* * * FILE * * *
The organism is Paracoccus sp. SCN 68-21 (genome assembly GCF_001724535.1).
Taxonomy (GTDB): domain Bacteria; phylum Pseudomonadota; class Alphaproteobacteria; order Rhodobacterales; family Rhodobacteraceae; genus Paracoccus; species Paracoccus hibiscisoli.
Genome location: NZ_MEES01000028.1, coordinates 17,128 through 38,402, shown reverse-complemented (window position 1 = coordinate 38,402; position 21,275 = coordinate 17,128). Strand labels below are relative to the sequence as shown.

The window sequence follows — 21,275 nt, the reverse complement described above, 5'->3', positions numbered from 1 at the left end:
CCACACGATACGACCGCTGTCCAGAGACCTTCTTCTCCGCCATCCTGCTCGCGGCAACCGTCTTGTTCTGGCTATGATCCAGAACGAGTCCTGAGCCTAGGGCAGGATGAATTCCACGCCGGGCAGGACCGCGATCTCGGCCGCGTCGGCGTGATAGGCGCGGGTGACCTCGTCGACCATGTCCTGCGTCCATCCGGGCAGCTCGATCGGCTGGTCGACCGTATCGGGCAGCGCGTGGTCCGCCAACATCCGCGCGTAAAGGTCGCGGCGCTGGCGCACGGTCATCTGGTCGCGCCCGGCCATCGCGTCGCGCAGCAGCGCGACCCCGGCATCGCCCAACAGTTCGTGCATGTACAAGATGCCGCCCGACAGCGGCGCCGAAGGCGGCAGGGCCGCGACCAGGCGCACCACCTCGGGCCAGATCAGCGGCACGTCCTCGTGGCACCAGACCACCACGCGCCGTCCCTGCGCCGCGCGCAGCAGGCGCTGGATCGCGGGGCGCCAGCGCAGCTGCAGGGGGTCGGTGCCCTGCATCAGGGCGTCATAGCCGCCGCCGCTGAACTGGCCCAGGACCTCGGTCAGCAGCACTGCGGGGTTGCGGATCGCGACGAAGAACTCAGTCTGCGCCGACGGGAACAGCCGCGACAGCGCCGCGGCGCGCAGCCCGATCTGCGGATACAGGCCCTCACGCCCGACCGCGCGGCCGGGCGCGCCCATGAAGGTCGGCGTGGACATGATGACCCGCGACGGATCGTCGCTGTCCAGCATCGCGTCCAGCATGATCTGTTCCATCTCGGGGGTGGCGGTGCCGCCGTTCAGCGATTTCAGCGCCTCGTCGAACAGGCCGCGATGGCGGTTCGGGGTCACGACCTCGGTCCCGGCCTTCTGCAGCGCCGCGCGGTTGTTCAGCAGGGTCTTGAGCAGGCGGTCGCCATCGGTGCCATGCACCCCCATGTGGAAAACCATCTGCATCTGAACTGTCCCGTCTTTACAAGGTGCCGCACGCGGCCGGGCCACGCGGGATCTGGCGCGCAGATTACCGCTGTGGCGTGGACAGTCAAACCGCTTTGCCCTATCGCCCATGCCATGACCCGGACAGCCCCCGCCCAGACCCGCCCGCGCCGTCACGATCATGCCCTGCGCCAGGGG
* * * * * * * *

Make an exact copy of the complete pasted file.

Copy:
The organism is Paracoccus sp. SCN 68-21 (genome assembly GCF_001724535.1).
Taxonomy (GTDB): domain Bacteria; phylum Pseudomonadota; class Alphaproteobacteria; order Rhodobacterales; family Rhodobacteraceae; genus Paracoccus; species Paracoccus hibiscisoli.
Genome location: NZ_MEES01000028.1, coordinates 17,128 through 38,402, shown reverse-complemented (window position 1 = coordinate 38,402; position 21,275 = coordinate 17,128). Strand labels below are relative to the sequence as shown.

The window sequence follows — 21,275 nt, the reverse complement described above, 5'->3', positions numbered from 1 at the left end:
CCACACGATACGACCGCTGTCCAGAGACCTTCTTCTCCGCCATCCTGCTCGCGGCAACCGTCTTGTTCTGGCTATGATCCAGAACGAGTCCTGAGCCTAGGGCAGGATGAATTCCACGCCGGGCAGGACCGCGATCTCGGCCGCGTCGGCGTGATAGGCGCGGGTGACCTCGTCGACCATGTCCTGCGTCCATCCGGGCAGCTCGATCGGCTGGTCGACCGTATCGGGCAGCGCGTGGTCCGCCAACATCCGCGCGTAAAGGTCGCGGCGCTGGCGCACGGTCATCTGGTCGCGCCCGGCCATCGCGTCGCGCAGCAGCGCGACCCCGGCATCGCCCAACAGTTCGTGCATGTACAAGATGCCGCCCGACAGCGGCGCCGAAGGCGGCAGGGCCGCGACCAGGCGCACCACCTCGGGCCAGATCAGCGGCACGTCCTCGTGGCACCAGACCACCACGCGCCGTCCCTGCGCCGCGCGCAGCAGGCGCTGGATCGCGGGGCGCCAGCGCAGCTGCAGGGGGTCGGTGCCCTGCATCAGGGCGTCATAGCCGCCGCCGCTGAACTGGCCCAGGACCTCGGTCAGCAGCACTGCGGGGTTGCGGATCGCGACGAAGAACTCAGTCTGCGCCGACGGGAACAGCCGCGACAGCGCCGCGGCGCGCAGCCCGATCTGCGGATACAGGCCCTCACGCCCGACCGCGCGGCCGGGCGCGCCCATGAAGGTCGGCGTGGACATGATGACCCGCGACGGATCGTCGCTGTCCAGCATCGCGTCCAGCATGATCTGTTCCATCTCGGGGGTGGCGGTGCCGCCGTTCAGCGATTTCAGCGCCTCGTCGAACAGGCCGCGATGGCGGTTCGGGGTCACGACCTCGGTCCCGGCCTTCTGCAGCGCCGCGCGGTTGTTCAGCAGGGTCTTGAGCAGGCGGTCGCCATCGGTGCCATGCACCCCCATGTGGAAAACCATCTGCATCTGAACTGTCCCGTCTTTACAAGGTGCCGCACGCGGCCGGGCCACGCGGGATCTGGCGCGCAGATTACCGCTGTGGCGTGGACAGTCAAACCGCTTTGCCCTATCGCCCATGCCATGACCCGGACAGCCCCCGCCCAGACCCGCCCGCGCCGTCACGATCATGCCCTGCGCCAGGGG